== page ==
The scariest part about Halloween is not the ghosts, goblins, or witches; it’s the sugar. That’s because too much sugar can be a recipe for trouble for your microbiome (among other health issues). Though the current limitation to sugar intake in kids is less than 10% of total calories daily, It’s estimated that our little ones eat anywhere from 3 to 4 pounds of candy on Halloween night alone. Even though this heavy consumption is, in fact, just one night, it may set the stage for craving sugar all holiday season. That’s because studies indicate that consuming sugar alters our brains in a way that leads to wanting more of it.
Here’s why having less sugar may make better sense for your health.
Sugar may negatively impact the microbiome.
- A 2021 animal study in the Journal of Experimental Biology found that diet in childhood could lead to permanent changes in the microbiome later in life, citing excessive fat and sugar as the main culprits of worsening gut health. Other studies have associated excess sugar with alternations in the microbiome that could put an individual at risk for metabolic diseases, obesity, and pre-diabetes.
Sugar, even short binges of it, may feed the wrong microbes.
- Imagine your gut is a battlefield, with the good microbes on one end and the harmful microbes on another. Arming the good microbes with plenty of fiber, fermented food, and plants will diversify and prioritize the good microbes. However, feed the bad ones, and their army will strengthen. Studies show that the harmful microbes feed and thrive on sugar. High sugar diets have also been found in the research to decrease microbial diversity – a key component to a healthy gut.
Sugar may impact the gut-brain connection.
- A 2021 animal study found that having too much sugar in childhood could impair cognitive function and memory in adulthood. Researchers found that the connection most likely occurred due to changes in the gut.
In addition to these adverse associations with excess sugar, it’s important to note that sugar is often contained in foods with low to no nutrient density. When too much sugar is consumed, healthy foods often are not. As a dietitian, I’ve seen this with my patients who fill their bodies with so much sugar that there is simply no room for healthy foods.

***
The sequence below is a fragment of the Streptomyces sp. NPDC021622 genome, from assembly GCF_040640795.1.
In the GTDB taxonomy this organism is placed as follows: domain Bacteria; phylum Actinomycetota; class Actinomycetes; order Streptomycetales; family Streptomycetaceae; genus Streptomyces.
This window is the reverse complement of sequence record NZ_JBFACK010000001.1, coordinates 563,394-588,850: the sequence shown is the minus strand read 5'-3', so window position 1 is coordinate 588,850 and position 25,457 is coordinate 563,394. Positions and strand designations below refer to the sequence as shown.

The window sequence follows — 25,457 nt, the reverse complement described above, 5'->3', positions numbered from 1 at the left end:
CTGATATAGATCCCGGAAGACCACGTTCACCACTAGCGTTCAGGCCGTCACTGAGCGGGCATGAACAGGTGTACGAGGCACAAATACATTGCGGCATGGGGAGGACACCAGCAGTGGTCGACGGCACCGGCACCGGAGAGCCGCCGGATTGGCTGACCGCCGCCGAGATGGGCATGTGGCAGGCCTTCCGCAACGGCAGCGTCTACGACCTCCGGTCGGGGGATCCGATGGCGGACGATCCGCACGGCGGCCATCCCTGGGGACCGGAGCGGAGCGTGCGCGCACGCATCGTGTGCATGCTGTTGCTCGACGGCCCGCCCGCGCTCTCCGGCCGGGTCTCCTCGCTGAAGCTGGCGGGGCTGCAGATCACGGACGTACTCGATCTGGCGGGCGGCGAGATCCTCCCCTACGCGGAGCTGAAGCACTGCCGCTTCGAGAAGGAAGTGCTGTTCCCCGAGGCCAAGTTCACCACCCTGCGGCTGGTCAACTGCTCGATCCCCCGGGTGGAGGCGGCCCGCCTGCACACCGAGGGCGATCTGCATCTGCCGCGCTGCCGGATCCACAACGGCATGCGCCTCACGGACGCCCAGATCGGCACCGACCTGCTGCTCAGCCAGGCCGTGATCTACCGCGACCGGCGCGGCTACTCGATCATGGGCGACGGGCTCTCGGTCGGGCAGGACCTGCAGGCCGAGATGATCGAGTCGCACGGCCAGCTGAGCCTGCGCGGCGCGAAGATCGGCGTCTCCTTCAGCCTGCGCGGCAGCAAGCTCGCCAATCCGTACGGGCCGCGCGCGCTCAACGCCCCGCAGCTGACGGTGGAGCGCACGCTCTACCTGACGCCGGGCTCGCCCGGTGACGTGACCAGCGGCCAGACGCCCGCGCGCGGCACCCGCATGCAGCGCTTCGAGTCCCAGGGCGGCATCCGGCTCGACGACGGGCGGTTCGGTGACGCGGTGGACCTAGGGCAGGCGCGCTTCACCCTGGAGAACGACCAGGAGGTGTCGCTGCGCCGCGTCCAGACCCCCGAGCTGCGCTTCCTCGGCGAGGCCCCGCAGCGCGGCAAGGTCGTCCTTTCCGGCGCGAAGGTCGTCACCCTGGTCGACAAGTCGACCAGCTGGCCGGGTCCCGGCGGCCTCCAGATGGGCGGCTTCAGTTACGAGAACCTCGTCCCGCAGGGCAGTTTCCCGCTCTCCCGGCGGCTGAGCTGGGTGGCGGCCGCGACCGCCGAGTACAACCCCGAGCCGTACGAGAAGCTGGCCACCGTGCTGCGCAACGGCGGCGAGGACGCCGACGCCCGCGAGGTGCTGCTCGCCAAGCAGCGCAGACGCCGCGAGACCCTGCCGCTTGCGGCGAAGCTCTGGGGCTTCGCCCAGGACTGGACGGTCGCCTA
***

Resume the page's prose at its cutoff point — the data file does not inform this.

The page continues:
Kids should of course enjoy Halloween and all the ghostly fun that goes along, but some choices may be better than others when it comes to their candy bags. First, choosing candies with nuts can help to get in some healthy fats, and options with dark chocolate may offer more flavonoid-rich antioxidants. Another option is to limit the amount after the big night by allowing one piece daily afterward instead of free will to the candy loot indefinitely. Healthy foods that are high in nutrient density may also be a consideration at Halloween time. The key is transforming them into fun shapes that fit the Halloween theme.
Our Jetson team loves these broccoli witches’ fingers. They are fun, fiber-filled, delicious, and have all the components that help our gut health thrive!
Broccoli Witches Fingers
- 12 ounces of steamed in-bag broccoli
- One egg, beaten
- 2/3 cup breadcrumbs
- 3/4 cup shredded cheddar cheese
- 1/2 tsp. salt
- 1 tbs. cream cheese
- 1 tbs. minced garlic OR 1 tbs. garlic powder
- 1/4 cup of whole almonds
- Optional ketchup for dipping
- Steam broccoli in a bag according to the instructions.
- Place all ingredients in a food processor and blend until smooth. If you don’t have a food processor, simply chop broccoli in small pieces and mix in a bowl with other ingredients.
- Form into long round sticks (like a witch’s finger) and place on a lined baking pan.
- Cook for about 20 minutes at 400 degrees, flipping halfway through.
- For added fun, add black fingernails on the ends of each stick (remove before serving).